As I sat on the grassy knoll overlooking the Big Air ramp last night, eagerly anticipating my BMX idol Morgan Wade doing his thing, I couldn’t help but listen to some of the conversations around me. And this stood out: “Man, I can’t wait for Metallica tonight. I grew up with those guys.”
I surreptitiously turned to get a look at the speaker. He was a mid 20s guy, sitting with a group of friends of approximately the same age. The entire entourage agreed enthusiastically, and then he went on to ask about a mutual friend who was married — two years already! — and the conversation shifted.
But my mind stayed on the topic. He’d gotten me thinking about music, age, and — naturally — Metallica.
Growing up “Dazed and Confused”
I was a teenager in the ’70s, cutting my teeth on cheap concerts. That was back in the day when no one had any idea what, say, Steve Miller really looked like until going to a concert. Back then, the complaint was that all the GOOD shows went to Houston or Dallas; this was pre “live music capital of the world,” Austin’s 1991 self-declaration, and I remember scoffing at the time. (I also remember scoffing at anyone purchasing CDs over vinyl, though opinion may be circling back on this one.)
KLBJ came into being while I was in high school, the hard rock radio alternative to the disco and pop crap flooding airways. Yes, time softens all things and I now enjoy the happy, good-time feel of Donna Summers, but back then, I completely embraced a “disco sucks” mentality.
That was a time when Blondie was a rocker anomaly (my young feminist self wondered just how much of Debbie Harry — who’s 69 now, BTW — was all about beauty), and Joan Jett was simply a class of her own (she still is), and so I passionately worshipped Heart, those talented hard-rocking sisters with a band. A boyfriend requirement: sharing my love for Aerosmith and Rush. My high school experience was capped by catching Blue Oyster Cult at the famous Armadillo World Headquarters just prior to its demise. Good times, good times.
And then came MTV and VH1, where I met Metallica. I remember their “Enter Sandman” video like it was yesterday. By this time, I had little kids. Kids who enjoyed listening to Joe Scruggs and Raffi. Kids who covered their ears and wailed, “We don’t want to listen to your yucky music.” That yucky music included Red Hot Chili Peppers and Green Day. And so I didn’t subject them to my tapes (LOL) or the radio while we were in the car. After all, I wasn’t sure how “appropriate” my music was for children’s tiny ears, though when middle school came around, they were the ones worrying about how appropriate their musical selections were for me.
Hello, X Games
When I’d found out that Metallica was playing X Games Austin 2015, I had to go. It seemed like such a perfect marriage; I’d fallen in love with X Games when I covered the inaugural Austin event the previous year. Until then, I’d had no real interest in action sports.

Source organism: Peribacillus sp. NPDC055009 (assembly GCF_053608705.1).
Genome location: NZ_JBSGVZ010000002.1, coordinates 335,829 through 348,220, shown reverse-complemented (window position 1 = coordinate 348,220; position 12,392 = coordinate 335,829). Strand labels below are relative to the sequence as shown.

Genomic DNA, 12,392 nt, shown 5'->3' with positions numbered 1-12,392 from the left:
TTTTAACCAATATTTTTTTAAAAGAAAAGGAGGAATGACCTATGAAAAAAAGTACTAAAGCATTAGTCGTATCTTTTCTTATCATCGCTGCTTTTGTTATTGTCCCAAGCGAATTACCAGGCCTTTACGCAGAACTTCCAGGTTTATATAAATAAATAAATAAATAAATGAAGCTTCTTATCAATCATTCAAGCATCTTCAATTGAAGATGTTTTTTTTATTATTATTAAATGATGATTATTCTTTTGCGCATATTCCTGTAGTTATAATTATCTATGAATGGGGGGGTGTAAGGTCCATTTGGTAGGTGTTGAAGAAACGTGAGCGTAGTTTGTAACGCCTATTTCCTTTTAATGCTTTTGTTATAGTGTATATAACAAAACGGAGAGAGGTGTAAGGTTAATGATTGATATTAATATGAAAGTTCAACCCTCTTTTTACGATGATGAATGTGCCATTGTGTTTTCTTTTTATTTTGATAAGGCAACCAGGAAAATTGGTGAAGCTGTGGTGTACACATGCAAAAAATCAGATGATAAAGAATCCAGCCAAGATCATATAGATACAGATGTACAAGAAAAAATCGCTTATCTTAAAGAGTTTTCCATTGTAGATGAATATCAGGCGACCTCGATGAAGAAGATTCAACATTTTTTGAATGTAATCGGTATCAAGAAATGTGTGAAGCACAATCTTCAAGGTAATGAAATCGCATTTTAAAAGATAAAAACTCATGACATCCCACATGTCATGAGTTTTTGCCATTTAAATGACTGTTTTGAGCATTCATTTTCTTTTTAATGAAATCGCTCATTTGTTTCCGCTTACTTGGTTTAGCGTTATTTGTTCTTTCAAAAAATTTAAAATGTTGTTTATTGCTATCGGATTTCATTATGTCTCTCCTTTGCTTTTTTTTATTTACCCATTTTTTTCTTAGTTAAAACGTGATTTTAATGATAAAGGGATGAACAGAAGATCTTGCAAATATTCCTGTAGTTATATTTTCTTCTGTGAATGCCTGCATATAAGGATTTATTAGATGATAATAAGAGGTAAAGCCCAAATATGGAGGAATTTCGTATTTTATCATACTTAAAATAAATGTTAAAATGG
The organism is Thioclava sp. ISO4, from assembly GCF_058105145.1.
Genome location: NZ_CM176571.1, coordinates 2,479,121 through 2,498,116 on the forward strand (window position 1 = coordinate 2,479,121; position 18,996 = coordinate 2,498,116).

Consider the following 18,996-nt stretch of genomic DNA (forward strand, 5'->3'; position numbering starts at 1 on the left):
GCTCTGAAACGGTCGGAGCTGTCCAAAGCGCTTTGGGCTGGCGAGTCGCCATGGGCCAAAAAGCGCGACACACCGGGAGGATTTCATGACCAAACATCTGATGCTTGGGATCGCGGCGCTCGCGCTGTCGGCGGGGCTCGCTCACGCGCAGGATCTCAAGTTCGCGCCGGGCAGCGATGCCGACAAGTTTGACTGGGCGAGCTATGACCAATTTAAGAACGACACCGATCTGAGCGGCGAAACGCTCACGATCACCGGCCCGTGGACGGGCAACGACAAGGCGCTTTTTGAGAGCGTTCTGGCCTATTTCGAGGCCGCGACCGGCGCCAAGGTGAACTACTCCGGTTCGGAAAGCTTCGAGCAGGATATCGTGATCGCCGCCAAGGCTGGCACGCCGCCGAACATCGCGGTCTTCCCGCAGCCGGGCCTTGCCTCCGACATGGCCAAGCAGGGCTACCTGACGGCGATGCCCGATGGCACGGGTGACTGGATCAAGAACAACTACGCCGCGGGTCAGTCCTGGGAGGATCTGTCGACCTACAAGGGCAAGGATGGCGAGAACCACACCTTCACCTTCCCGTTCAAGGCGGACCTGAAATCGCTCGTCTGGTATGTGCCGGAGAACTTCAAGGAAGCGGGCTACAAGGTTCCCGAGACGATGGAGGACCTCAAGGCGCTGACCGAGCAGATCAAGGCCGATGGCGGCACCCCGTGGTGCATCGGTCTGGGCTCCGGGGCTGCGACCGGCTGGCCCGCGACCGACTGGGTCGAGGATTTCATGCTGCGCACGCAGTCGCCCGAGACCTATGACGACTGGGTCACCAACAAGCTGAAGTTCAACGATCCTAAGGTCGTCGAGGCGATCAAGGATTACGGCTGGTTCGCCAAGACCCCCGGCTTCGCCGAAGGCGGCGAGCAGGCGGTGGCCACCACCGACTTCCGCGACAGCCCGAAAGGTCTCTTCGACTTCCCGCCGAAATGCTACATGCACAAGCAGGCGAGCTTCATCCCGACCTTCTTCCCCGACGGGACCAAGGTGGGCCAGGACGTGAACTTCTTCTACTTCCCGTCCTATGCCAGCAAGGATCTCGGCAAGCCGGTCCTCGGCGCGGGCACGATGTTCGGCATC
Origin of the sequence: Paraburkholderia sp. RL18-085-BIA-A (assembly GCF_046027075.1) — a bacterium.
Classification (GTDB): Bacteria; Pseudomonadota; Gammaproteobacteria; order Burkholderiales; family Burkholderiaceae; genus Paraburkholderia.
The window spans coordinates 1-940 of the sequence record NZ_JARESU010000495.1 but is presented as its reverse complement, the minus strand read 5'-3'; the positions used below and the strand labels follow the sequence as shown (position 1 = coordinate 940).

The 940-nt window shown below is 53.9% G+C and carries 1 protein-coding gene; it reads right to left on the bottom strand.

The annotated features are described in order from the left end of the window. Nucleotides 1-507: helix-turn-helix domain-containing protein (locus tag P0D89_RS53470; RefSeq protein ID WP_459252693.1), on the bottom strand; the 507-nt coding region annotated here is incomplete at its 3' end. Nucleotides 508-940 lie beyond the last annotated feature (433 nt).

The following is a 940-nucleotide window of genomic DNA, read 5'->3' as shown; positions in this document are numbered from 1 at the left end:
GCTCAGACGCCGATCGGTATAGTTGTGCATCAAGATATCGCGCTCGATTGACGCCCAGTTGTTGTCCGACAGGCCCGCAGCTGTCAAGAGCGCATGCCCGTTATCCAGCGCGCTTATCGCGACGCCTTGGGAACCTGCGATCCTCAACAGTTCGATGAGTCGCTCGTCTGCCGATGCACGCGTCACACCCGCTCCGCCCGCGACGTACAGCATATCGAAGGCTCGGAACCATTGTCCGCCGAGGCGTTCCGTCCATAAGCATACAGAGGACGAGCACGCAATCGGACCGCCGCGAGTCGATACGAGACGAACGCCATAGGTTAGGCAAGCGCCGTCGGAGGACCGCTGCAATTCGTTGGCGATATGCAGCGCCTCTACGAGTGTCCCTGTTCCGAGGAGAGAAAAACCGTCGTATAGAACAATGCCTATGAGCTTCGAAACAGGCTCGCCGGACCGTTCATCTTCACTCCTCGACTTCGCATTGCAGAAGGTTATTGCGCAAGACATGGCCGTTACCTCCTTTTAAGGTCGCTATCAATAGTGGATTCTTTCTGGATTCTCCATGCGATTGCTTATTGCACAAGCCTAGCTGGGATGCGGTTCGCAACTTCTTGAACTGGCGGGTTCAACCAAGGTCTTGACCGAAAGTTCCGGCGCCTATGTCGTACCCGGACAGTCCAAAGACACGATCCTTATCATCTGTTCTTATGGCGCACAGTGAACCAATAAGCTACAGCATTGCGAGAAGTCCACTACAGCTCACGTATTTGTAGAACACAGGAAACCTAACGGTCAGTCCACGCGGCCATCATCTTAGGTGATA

Sure, my kids had watched TV coverage here and there, but Extreme Games, as the event was originally known, really didn’t grab me. These were “novelty” sports, not anything I had any practical familiarity with. Skateboarding? Never ridden one. BMX? Sure, I have a road bike and cycled, but that’s like saying I know what desert truck racing is like because I drove the family Suburban off-road a few times.
But once I’d interviewed Morgan Wade, once I’d been to the venue, once I’d experienced the energy pulsing through the live event, X Games had me by the proverbial balls. In a death grip.
Yeah, I was stoked for Metallica.
That excitement made me feel a little foolish. There in the moment, the thought plagued me that I cut a ridiculous figure in my signed Morgan Wade Empire BMX T-shirt, eagerly crowding the fence to see Metallica, Mom dancing.
Can Aging and Rocking Co-Exist?
I’m 53 years old. I have stretch marks older than many of the X Games’ gold medalists. Half of the pump-you-up music played during events is completely unfamiliar, and often, I strain to understand the announcer (is that young man mumbling?). When twilight came, I had to put on my glasses — bifocals, for God’s sake — to make sure I caught all the Big Air action.
I grew up in an era without aging rockers.
It was Mick Jagger who famously said in a People magazine interview, “…I’d rather be dead than sing ‘Satisfaction’ when I’m 45.“
That was, naturally, a few decades before 2015, which finds Jagger still strutting his stuff (and singing ‘Satisfaction’) at the ripe old age of 71.
The audience at the concert had, indeed, grown up with Metallica. The band has had a 30-year career; original members James Hetfield (vocals and guitar), and Lars Ulrich on drums are one year younger than me. Kirk Hammett, lead guitar, is my age, and bassist Robert Trujillo is the baby at a spritely 51. For those 20–30 year olds in the crowd who’d had cooler (or less concerned-with-appropriateness) parents than I, Metallica could very well have been the soundtrack to their entire lives.
Last night, I listened in utter awe as the crowd of thousands sang every word to every song. I was amazed watching Hetfield and crew totally thrash non-stop for more than an hour — what 50-year-olds can maintain that energy, much less survive that much serious sweating without cramping up?
While the band worked the set list like a well-oiled machine, Hetfield’s pleasure was visible when the crowd roared its love. When the opening notes for “Sandman” sounded and I screamed my approval, he didn’t care that I was a 53-year-old, Mom-dancing, never-been-skateboarding fan in practical shoes. He loved me and I loved him.
So thank you, Metallica, for helping me embrace my aging fan status.
It turns out there’s nothing foolish about being passionate about something you love, and finding new things to embrace is what keeps us all young at heart.